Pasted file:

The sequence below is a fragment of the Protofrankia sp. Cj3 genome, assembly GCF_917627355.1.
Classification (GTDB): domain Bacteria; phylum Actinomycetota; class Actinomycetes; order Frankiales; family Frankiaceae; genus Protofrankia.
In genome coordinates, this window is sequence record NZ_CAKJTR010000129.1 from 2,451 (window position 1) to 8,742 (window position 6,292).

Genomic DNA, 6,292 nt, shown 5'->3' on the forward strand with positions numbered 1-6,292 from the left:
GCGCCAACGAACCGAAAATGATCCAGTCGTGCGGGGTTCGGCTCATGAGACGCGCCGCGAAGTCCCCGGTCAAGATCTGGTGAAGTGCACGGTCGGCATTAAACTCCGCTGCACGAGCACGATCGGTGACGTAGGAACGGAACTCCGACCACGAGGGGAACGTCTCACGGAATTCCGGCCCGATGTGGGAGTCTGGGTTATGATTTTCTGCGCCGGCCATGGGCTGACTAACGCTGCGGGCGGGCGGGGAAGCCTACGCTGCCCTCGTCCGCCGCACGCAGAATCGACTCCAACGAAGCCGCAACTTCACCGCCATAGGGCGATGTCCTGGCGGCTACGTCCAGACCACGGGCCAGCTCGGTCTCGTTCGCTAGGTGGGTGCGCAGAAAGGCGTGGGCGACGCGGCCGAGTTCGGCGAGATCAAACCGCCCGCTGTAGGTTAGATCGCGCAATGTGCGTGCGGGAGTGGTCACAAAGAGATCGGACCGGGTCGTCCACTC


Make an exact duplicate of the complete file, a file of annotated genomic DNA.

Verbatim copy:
The sequence below is a fragment of the Protofrankia sp. Cj3 genome, assembly GCF_917627355.1.
Classification (GTDB): domain Bacteria; phylum Actinomycetota; class Actinomycetes; order Frankiales; family Frankiaceae; genus Protofrankia.
In genome coordinates, this window is sequence record NZ_CAKJTR010000129.1 from 2,451 (window position 1) to 8,742 (window position 6,292).

Genomic DNA, 6,292 nt, shown 5'->3' on the forward strand with positions numbered 1-6,292 from the left:
GCGCCAACGAACCGAAAATGATCCAGTCGTGCGGGGTTCGGCTCATGAGACGCGCCGCGAAGTCCCCGGTCAAGATCTGGTGAAGTGCACGGTCGGCATTAAACTCCGCTGCACGAGCACGATCGGTGACGTAGGAACGGAACTCCGACCACGAGGGGAACGTCTCACGGAATTCCGGCCCGATGTGGGAGTCTGGGTTATGATTTTCTGCGCCGGCCATGGGCTGACTAACGCTGCGGGCGGGCGGGGAAGCCTACGCTGCCCTCGTCCGCCGCACGCAGAATCGACTCCAACGAAGCCGCAACTTCACCGCCATAGGGCGATGTCCTGGCGGCTACGTCCAGACCACGGGCCAGCTCGGTCTCGTTCGCTAGGTGGGTGCGCAGAAAGGCGTGGGCGACGCGGCCGAGTTCGGCGAGATCAAACCGCCCGCTGTAGGTTAGATCGCGCAATGTGCGTGCGGGAGTGGTCACAAAGAGATCGGACCGGGTCGTCCACTC